Jimmy Butler’s Minnesota welcome: Campfires and cold lake water
This story appears in ESPN The Magazine’s Nov. 13 QB Crossroads Issue. Subscribe today!
On a brisk fall afternoon 30 minutes west of downtown Minneapolis, a sopping-wet Jimmy Butler sits shotgun in my parked rental car wearing only his boxers and my borrowed socks, and we’re wondering where it all went wrong.
“This is your fault,” says the Timberwolves’ prize acquisition. He dials the heater to 11. He’s not entirely mistaken. Our questionable teamwork here in the Land of 10,000 Lakes has landed the three-time All-Star in one of those lakes — shoulders first. It’s the latest twist in a welcome tour that began with Butler’s introductory news conference in June, following his trade from the Bulls, at which he broadcast his cell number and invited his critics to hit him up. That gag would fry his phone within 10 minutes.
But Butler welcomes a challenge, and he’s got a big one in leading a nascent superteam with young stars Karl-Anthony Towns and Andrew Wiggins — while at times shielding them from coach Tom Thibodeau, the taskmaster who drafted Butler in Chicago. Work can wait for tomorrow, though.
The original plan for this preseason off-day, as Butler put it in happier times: “Have some fun in the outdoors, as Minnesotans do.” Now? As he sits by the shores of Lake Independence, shivering, just a short drive from his home outside the Twin Cities, “It’s not going as planned,” says the half-naked guy in my car.
2 p.m. Our day in the great outdoors begins under gray skies at the edge of the lake, where I find a canoe and a 6-foot-8 forward from Tomball, Texas. We divvy up the gear, which includes exactly two life jackets.
ESPN: How much of an outdoorsman are you?
BUTLER: I built a fort when I was little, with pillows and blankets. Can’t be too hard.
Let’s start by putting on our life preservers.
Oh, yeah, I need both of them. I can’t swim.
Seriously? So if I tore the vest off you and tossed you in —
I’d sue you.
You really want my life preserver too?
Yeah, I wasn’t playin’ around. I need both.
Already we’re falling apart at the seams.
See, this “new team” thing isn’t as easy as it looks.
2:20 p.m. With our two life jackets strapped to his sternum, Butler, who is widely considered to be among the NBA’s toughest and most indefatigable ballers, claims the canoe’s stern. This reporter, who is widely considered to be a wimp, takes the bow. As we paddle out, guess who’s doing most of the work.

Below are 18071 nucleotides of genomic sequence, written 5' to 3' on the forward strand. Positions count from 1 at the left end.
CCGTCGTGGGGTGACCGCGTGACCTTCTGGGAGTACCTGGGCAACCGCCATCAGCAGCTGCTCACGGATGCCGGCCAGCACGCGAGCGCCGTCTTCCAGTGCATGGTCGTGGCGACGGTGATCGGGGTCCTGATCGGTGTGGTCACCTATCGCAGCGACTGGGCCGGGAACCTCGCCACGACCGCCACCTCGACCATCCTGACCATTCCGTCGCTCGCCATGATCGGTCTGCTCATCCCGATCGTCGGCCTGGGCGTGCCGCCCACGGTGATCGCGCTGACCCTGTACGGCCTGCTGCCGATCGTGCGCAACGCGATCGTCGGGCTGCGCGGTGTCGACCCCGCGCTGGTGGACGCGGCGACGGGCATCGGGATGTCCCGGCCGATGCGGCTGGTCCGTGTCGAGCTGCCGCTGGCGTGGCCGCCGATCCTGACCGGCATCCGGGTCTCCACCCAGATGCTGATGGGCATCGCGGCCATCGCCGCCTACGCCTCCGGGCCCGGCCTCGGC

Are you seriously not gonna help?
I’m helping — as the captain and brains of the operation. [Screams] Ah, hell no! Agh! No!
Oh. Thought I saw an octopus. Are there any sharks out here?
Uh, don’t think so.
Because if something swims beneath me, it is complete abort mission, and I am jumping out of this boat.
How’s life as the new guy in town?
It’s cool. We got a really young team and everybody’s down to listen. And I’m likable, right?
You are a likable gentleman.
Minnesota is legit. There’s so much space to run, like back home in Texas. I’m country at heart. I love doing normal stuff, like back in my rookie year when nobody knew who I was and I could grab dinner and have normal conversations.
How did we get here, Jimmy? I mean, literally?
I was in Paris with my friends Dwyane Wade, Carmelo Anthony, James Harden, and I get the call from my agent. So I look over to D-Wade and I’m like, “Yo, D. I’m out. Minnesota.” He’s laughing: “Ha-ha, OK.” Then his phone blows up: Jimmy got traded to Minnesota. He looks over and I’m like, “Yeah, I just told you that.”
Then I got a call from Thibs — he’s excited, I’m excited, then outta nowhere he’s like, “We’ll talk about it later. Enjoy your time in Paris.” I was like, “What?” I thought he’d want me to fly back and work out 16 times.
Why did the Bulls trade you?
I probably did a lot of things that they didn’t like — like maybe the way I would talk to my peers or coaches. People don’t work as hard as I do. They don’t expect the same things out of the game that I do. And I said from the beginning it was either gonna be me or the Fred Hoiberg route. And rightfully so, they took Fred. Good for them. But I got that game marked on my calendar. Feb. 9, baby — I’m back. Oh, man, they better hope I go 0-for-30, ’cause every basket I score, I’m looking over at the bench and I got something to say. But I’m so happy to be here. Sometimes you just gotta appreciate it, man.
3 p.m. We paddle back to shore and I hop out 10 feet from dry land. Suddenly I hear: “Ahhgeech!” It’s the strangest sound I’ve ever heard — and it’s coming from Jimmy, as he flips the canoe and gets baptized in the waters of Lake Independence. I rush over to yank him out of the lake. “Oh my god! That water is cold!” Anybody within a 5-mile radius can hear my laughter. “Good thing I had on my life jackets.” We’re in knee-deep water.
3:10 p.m. Back in my rental car, we wait for Jimmy’s assistant to run home for dry threads. Fans begin to gather around our ride hoping to score a photo with their local star. I exit to run interference: “Jimmy will be right with y’all, just as soon as he puts on some clothes.”